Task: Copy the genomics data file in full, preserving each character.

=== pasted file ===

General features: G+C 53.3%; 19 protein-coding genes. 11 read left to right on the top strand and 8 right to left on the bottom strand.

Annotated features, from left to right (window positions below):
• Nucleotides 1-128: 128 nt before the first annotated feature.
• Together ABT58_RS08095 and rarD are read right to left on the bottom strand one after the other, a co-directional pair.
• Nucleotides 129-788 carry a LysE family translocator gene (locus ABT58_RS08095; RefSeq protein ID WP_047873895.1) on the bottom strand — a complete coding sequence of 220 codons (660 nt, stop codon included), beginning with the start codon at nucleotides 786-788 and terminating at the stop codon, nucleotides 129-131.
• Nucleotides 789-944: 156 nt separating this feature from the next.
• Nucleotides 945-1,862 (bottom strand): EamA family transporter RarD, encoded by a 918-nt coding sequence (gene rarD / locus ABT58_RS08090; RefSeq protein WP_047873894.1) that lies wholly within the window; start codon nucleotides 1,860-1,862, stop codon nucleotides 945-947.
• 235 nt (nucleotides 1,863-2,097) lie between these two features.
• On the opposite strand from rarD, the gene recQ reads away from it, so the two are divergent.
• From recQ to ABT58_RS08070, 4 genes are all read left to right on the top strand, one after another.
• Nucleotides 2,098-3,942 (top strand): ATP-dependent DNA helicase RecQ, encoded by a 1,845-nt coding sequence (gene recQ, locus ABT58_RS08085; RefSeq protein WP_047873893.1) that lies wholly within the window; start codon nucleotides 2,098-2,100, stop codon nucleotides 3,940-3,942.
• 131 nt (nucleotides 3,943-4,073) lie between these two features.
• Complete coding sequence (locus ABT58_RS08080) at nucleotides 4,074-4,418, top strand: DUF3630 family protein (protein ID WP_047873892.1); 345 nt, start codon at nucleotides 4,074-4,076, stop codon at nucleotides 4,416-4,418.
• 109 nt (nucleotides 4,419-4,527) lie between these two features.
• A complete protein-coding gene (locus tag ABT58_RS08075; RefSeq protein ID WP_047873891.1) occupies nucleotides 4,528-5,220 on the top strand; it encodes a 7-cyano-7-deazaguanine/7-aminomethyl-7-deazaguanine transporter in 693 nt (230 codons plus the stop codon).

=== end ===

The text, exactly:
General features: G+C 53.3%; 19 protein-coding genes. 11 read left to right on the top strand and 8 right to left on the bottom strand.

Annotated features, from left to right (window positions below):
• Nucleotides 1-128: 128 nt before the first annotated feature.
• Together ABT58_RS08095 and rarD are read right to left on the bottom strand one after the other, a co-directional pair.
• Nucleotides 129-788 carry a LysE family translocator gene (locus ABT58_RS08095; RefSeq protein ID WP_047873895.1) on the bottom strand — a complete coding sequence of 220 codons (660 nt, stop codon included), beginning with the start codon at nucleotides 786-788 and terminating at the stop codon, nucleotides 129-131.
• Nucleotides 789-944: 156 nt separating this feature from the next.
• Nucleotides 945-1,862 (bottom strand): EamA family transporter RarD, encoded by a 918-nt coding sequence (gene rarD / locus ABT58_RS08090; RefSeq protein WP_047873894.1) that lies wholly within the window; start codon nucleotides 1,860-1,862, stop codon nucleotides 945-947.
• 235 nt (nucleotides 1,863-2,097) lie between these two features.
• On the opposite strand from rarD, the gene recQ reads away from it, so the two are divergent.
• From recQ to ABT58_RS08070, 4 genes are all read left to right on the top strand, one after another.
• Nucleotides 2,098-3,942 (top strand): ATP-dependent DNA helicase RecQ, encoded by a 1,845-nt coding sequence (gene recQ, locus ABT58_RS08085; RefSeq protein WP_047873893.1) that lies wholly within the window; start codon nucleotides 2,098-2,100, stop codon nucleotides 3,940-3,942.
• 131 nt (nucleotides 3,943-4,073) lie between these two features.
• Complete coding sequence (locus ABT58_RS08080) at nucleotides 4,074-4,418, top strand: DUF3630 family protein (protein ID WP_047873892.1); 345 nt, start codon at nucleotides 4,074-4,076, stop codon at nucleotides 4,416-4,418.
• 109 nt (nucleotides 4,419-4,527) lie between these two features.
• A complete protein-coding gene (locus tag ABT58_RS08075; RefSeq protein ID WP_047873891.1) occupies nucleotides 4,528-5,220 on the top strand; it encodes a 7-cyano-7-deazaguanine/7-aminomethyl-7-deazaguanine transporter in 693 nt (230 codons plus the stop codon).